Alex Cora

Chris Sale has strong opinions about Alex Cora's exit, Astros' sign-stealing

Chris Sale has strong opinions about Alex Cora's exit, Astros' sign-stealing

Ron Roenicke has some big shoes to fill in Boston, apparently.

The Red Sox recently named Roenicke their manager to replace Alex Cora, who left the team in January due to his involvement with the 2017 Houston Astros' sign-stealing scandal.

According to Red Sox ace Chris Sale, Cora's departure hit the team hard, as the young manager had developed a rare level of trust with his players that paid off in a 2018 World Series title.

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"AC came in and put players in positions to succeed and took care of all of us. That's why we love and respect him so much," Sale told ESPN's Marly Rivera in a recent interview.

"That was a blow. It was a big blow and it sucked. We didn't want to see him go because of the love and respect that we had for him, and he earned that. You don't just come into a big league clubhouse and get that kind of respect. AC earned it."

Major League Baseball found that Cora played a central role in the 2017 Astros' cheating operation, and he was also the manager of the 2018 Boston team that was (lightly) punished for its own sign-stealing system.

Sale doesn't view Cora any differently after those scandals, though.

"I lost zero respect for AC," Sale said. "And look at what I did in 2017, in the (American League Division Series). ... I lost two of those three games to the Astros that were cheating, right? The very next year, AC comes over to us and we won the World Series, and I learned who he is."

In fact, Sale believes even the Astros' wrongdoings -- which had some calling for their World Series title to be revoked -- weren't that big of a deal.

"Maybe I'm different, but I believe everyone blew this thing out of proportion," Sale told Rivera.

"Let me be clear: I believe what the Astros did was wrong. That is first and foremost. But it doesn't matter. What am I going to do? Am I going to go back and change it? Am I going to go steal the Astros' rings and put a 'B' (for Boston) on them instead of an 'H'? ... There's no point in sitting around complaining about losing."

Sale has always been bluntly honest and averse to blaming others for his shortcomings, so in that context, his comments aren't that surprising.

It also sounds like the 31-year-old left-hander -- who's currently recovering from Tommy John surgery -- would welcome Cora back as Boston's manager. Whether Cora wants to return is a different story, though.

Ex-Red Sox skipper Alex Cora on managing again: 'Maybe I want to do something else'

Ex-Red Sox skipper Alex Cora on managing again: 'Maybe I want to do something else'

When Alex Cora's one-year suspension was officially announced last month, it sparked speculation about the Boston Red Sox potentially bringing him back as their manager in 2021.

It wouldn't be the biggest surprise. After all, Cora was suspended due to his involvement in the 2017 Houston Astros sign-stealing scandal, not for anything he did in 2018 with Boston.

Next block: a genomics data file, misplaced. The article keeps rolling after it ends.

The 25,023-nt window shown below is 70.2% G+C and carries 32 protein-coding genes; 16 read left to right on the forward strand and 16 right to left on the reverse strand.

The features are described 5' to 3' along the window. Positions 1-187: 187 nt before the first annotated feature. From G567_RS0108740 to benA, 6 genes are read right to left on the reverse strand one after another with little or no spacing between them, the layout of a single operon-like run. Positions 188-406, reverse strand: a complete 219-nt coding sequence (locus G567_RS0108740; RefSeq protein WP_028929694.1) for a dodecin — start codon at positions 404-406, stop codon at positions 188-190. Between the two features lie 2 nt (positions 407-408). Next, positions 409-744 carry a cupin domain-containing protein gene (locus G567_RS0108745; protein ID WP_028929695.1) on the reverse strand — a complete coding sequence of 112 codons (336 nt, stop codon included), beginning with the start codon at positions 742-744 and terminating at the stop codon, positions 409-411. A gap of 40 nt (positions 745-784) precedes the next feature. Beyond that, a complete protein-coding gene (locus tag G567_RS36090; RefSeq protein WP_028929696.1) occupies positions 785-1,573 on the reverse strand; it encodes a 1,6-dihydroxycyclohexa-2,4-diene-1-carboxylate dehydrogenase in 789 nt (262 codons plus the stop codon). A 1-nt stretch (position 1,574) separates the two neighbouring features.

But Cora raised a good point on Twitter Friday night in response to a user who told him his “managing days are over."

"Maybe I want to do something else," Cora replied.

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Besides his statements responding to MLB's findings in both the Astros and Red Sox investigations, Cora has kept quiet about his situation. But that tweet may indicate the 2018 World Series champion has other ideas for his future and is putting his managing days behind him -- at least for now.

Cora spent his Friday night live-tweeting his re-watch of Game 3 of the 2018 World Series, so it's clear he still has love for his former team. Though even if he is interested in returning next year, chief baseball officer Chaim Bloom has already downplayed the possibility of a reunion.

Ron Roenicke was named Cora's replacement for the 2020 campaign.

Why Red Sox should re-hire Alex Cora to be manager for 2021 season

Why Red Sox should re-hire Alex Cora to be manager for 2021 season

I knew it when I was 10 years old: I wanted to be a sportswriter.

I didn’t have the skills to play for a pro sports team nor the desire to be employed by one. Nope. I wanted to explore and interview and debate and write. In my entire career, it’s never crossed my mind to do work for a sports franchise.

Well, until now.

The only thing I’m wrestling with is whether I should bill the Red Sox for this.

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The Sox have such an easy opportunity for good PR that somebody has to say it: no matter what happens in 2020, Alex Cora should be their manager in 2021.

The 2017 decision to hire Cora, who had no managerial experience at the time, didn’t qualify as a no-brainer. But bringing him back next year does.

Why? Because Rob Manfred and Major League Baseball quietly opened a door for that possibility two weeks ago.